As he entered the archives, he reached out with the Force to make sure there were no others in the room. When he was satisfied, he quickly accessed a terminal and brought up Imperial records.

As he scanned them, he knew coming here had been a mistake. Of course, the Emperor was alive. How foolish could he have been? He had met the real Emperor in person–and he was a half-Sith with black eyes, not a human! Of course, when that body had died the Emperor must’ve returned to his true body!

Where should he look, he wondered? Why had he come here? It was the Force guiding him, surely, but for what purpose? There would be no records here that would allow him to find the Emperor, unless…

Suddenly, the door to the archives slid open and a human male entered. He had a cybernetic left eye and short, dark hair. He stopped and glared at Scourge.

“Darth Vyle, is it?”

Scourge turned. “Yes. And you are?”

“I am Overseer Tarus,” he replied. “And you are a traitor, Lord Scourge.”

Quickly, Scourge ignited his lightsaber–the one he’d removed the tracking device from. Tarus drew his own blade and held it at guard. Scourge could tell from his stance and the way he held his blade that he was an exceptional fighter. But Scourge perfected his form for three hundred years.

Scourge charged and lashed out at Tarus. The overseer raised his blade and blocked Scourge’s blow and struck back quickly, ducking under his blade and cutting at Scourge’s waist. Scourge rolled back and sent a Force blast at Tarus, which he deflected into a wall. Scourge leapt in and unleashed a powerful blow that left Tarus’ arm dangling, dislocated.

“How did you know?” he demanded.

“There was sent out an image with your name on it, declaring your betrayal of our Lord Emperor. You must be killed.”

Scourge fumed. Of course! Those blasted Servants had gotten the last laugh, after all. Scourge raised his saber for the killing blow, and was stopped when a thin female in an inquisitor’s robe leapt in and blasted him with Force lightning.

Scourge felt the surprising power of the energy and was unable to block it. He was thrown through the walls of the archives out to the snowy ground below.

Defender-class light corvette
Republic space
42 days ABDK

Jasin piloted the ship down toward the rendezvous point with Gareb. He had sent the man a message about Scourge’s abrupt departure for Ziost, and told him he’d gotten a bad feeling in the Force.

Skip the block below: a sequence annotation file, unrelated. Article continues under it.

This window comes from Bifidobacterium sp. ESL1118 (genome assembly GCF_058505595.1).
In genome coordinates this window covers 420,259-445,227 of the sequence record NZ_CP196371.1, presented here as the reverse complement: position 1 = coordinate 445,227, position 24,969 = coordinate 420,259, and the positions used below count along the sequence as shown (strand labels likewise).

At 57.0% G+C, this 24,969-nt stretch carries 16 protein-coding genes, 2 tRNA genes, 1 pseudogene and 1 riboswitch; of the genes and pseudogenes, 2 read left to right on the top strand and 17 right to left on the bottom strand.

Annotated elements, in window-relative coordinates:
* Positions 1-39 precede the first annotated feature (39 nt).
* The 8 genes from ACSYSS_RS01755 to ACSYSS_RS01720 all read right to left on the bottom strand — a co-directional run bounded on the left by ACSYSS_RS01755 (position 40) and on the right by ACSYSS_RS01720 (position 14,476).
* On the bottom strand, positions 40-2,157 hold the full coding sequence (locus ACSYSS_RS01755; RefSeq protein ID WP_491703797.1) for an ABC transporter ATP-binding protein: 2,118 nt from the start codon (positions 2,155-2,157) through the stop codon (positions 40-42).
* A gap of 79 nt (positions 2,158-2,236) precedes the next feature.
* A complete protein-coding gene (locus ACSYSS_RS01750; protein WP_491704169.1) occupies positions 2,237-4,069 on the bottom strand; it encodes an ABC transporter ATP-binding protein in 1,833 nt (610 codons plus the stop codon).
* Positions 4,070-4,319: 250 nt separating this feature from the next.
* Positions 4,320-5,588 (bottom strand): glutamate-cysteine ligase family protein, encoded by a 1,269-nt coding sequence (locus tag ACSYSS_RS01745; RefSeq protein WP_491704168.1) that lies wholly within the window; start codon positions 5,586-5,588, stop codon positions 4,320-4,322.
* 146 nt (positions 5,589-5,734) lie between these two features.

Soon, Gareb’s own Defender was in view. Jasin hailed him, and Lieutenant Iresso answered.

“I need to speak to Gareb,” Jasin said.

“I’ll get him,” Iresso replied. “He’s meditating.”

A moment later, Gareb appeared on the screen. He nodded to Jasin.

“What’s going on?” he asked.

“Scourge left for Ziost rather abruptly,” Jasin said. “We don’t know why, but Kira’s got a tracer planted on him, so hopefully we can find him.”

“What if he’s undercover?” volunteered Iresso. “You could blow it.”

“Good point,” Kira muttered.

“We can’t risk it,” Jasin said. “He could be in trouble.”

Gareb nodded. “Very well. To Ziost, then.”

Fury-class interceptor
Imperial space
42 days ABDK

Methic ran to the cockpit and practically leapt into the pilot ship. Quinn jumped up, startled, and planted his butt in the copilot’s chair.

“What’s going on?” he asked.

“The first Emperor’s Wrath is on Ziost,” Methic said.

“There was a first one?”

Methic nodded. “Servant One only recently told me, and he said the first Wrath betrayed the Empire and is now working with the Jedi. He’s on Ziost.”

“The Emperor wants him dead, yes?”

Methic paused. Yes, he did. “We’re not killing him,” he said. “I need to interrogate him.”

Quinn noted the pause, and seemed to understand. “Of course, my Lord.”

Methic plotted a course for Ziost and the ship jumped to hyperspace. The Fury was extremely fast, so they’d be there in less than an hour.

Methic stood and left the cockpit, fingering his twin lightsabers–one red, one blue. He wondered why the Servants hadn’t told him about the first Wrath from the start.

Vette was loading her blasters, while Pierce and Broonmark stuffed their belts and bandoliers with grenades and bombs. Jaesa was meditating, probably finding her focus for the mission.

Methic felt a pang of regret. While Pierce and Quinn had been promoted, and Methic could no doubt find a way to advance Broonmark, Vette was not in the Imperial military, and so could not be promoted. Jaesa still held to the Jedi, so she couldn’t be promoted to a full Sith.

No matter, he thought. He had no doubt Jaesa would have made a serene comment about promotion not being important, and Vette would laugh it off and say she was already a Sith Lord’s wife, making her the highest rank in the Empire.

“Prepare,” Methic said. “Something tells me this fight will not be an easy one.”

kalistea's Avatar

01.03.2013 , 04:55 AM | #8
Yay Lord Methic and his crew are back I missed them from your other story and I really like the way you write the whole sith warrior crew, it's nice to read more about them.
Your stories are really enjoyable, keep up the good work

YoshiRaphElan's Avatar

01.03.2013 , 12:21 PM | #9
Thanks! More than any other crew, the Warrior crew just meshes well.

Chapter 8

Imperial outpost, Ziost
42 days ABDK

Methic stepped out of the Fury and stood with his arms crossed. Behind him, Pierce and Broonmark readied their weapons–what they called “ex-Wrath hunting gear”–and Quinn scanned the area with his datapad’s built-in radar.